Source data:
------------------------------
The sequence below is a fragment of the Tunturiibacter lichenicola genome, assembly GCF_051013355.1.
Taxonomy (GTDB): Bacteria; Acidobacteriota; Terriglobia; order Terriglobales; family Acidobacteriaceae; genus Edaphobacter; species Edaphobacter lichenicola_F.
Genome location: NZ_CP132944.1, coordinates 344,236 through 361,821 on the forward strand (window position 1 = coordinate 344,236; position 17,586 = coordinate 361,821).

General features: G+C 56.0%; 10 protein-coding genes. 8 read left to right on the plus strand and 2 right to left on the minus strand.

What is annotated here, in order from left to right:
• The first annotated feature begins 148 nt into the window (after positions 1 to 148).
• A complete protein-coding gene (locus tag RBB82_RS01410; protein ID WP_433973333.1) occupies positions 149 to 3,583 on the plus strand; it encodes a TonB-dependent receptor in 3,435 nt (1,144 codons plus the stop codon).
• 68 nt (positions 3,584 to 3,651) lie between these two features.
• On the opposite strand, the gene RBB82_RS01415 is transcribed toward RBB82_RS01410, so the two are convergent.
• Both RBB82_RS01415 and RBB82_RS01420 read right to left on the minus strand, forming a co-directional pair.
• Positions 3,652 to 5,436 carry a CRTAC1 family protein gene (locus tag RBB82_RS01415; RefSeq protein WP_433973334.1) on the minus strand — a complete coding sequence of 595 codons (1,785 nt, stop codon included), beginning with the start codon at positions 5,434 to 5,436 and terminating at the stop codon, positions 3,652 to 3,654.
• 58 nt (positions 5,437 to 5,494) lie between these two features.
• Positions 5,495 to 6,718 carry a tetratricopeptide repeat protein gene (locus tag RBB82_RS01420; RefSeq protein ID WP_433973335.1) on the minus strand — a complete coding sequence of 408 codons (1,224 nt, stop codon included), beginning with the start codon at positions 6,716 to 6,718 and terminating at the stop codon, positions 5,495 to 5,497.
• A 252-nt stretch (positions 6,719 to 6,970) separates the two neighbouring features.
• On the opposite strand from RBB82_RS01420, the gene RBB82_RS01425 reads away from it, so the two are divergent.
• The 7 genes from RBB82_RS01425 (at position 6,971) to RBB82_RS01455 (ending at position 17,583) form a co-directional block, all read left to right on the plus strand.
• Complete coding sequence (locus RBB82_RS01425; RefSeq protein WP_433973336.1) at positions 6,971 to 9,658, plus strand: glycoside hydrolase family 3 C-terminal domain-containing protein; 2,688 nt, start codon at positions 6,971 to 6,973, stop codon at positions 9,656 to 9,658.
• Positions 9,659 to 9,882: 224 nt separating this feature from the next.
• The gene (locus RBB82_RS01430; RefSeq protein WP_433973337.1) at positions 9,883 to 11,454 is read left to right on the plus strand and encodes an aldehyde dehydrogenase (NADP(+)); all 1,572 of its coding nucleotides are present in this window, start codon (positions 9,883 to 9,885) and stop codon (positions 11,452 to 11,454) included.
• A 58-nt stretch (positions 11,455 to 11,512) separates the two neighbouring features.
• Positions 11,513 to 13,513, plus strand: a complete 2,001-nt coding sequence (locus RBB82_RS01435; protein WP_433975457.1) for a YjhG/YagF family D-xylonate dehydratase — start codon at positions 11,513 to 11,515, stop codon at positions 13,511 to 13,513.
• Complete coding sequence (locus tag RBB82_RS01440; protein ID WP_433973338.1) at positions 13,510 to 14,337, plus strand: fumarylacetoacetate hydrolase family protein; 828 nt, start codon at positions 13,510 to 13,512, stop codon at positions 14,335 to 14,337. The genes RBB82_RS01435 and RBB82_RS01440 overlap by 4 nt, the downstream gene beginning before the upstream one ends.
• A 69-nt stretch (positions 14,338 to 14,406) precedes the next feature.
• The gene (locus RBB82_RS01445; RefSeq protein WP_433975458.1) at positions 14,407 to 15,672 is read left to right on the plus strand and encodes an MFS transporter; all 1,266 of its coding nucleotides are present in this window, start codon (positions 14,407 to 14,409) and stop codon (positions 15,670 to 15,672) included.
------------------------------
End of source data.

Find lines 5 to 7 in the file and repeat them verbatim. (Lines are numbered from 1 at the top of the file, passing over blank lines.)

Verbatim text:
What is annotated here, in order from left to right:
• The first annotated feature begins 148 nt into the window (after positions 1 to 148).
• A complete protein-coding gene (locus tag RBB82_RS01410; protein ID WP_433973333.1) occupies positions 149 to 3,583 on the plus strand; it encodes a TonB-dependent receptor in 3,435 nt (1,144 codons plus the stop codon).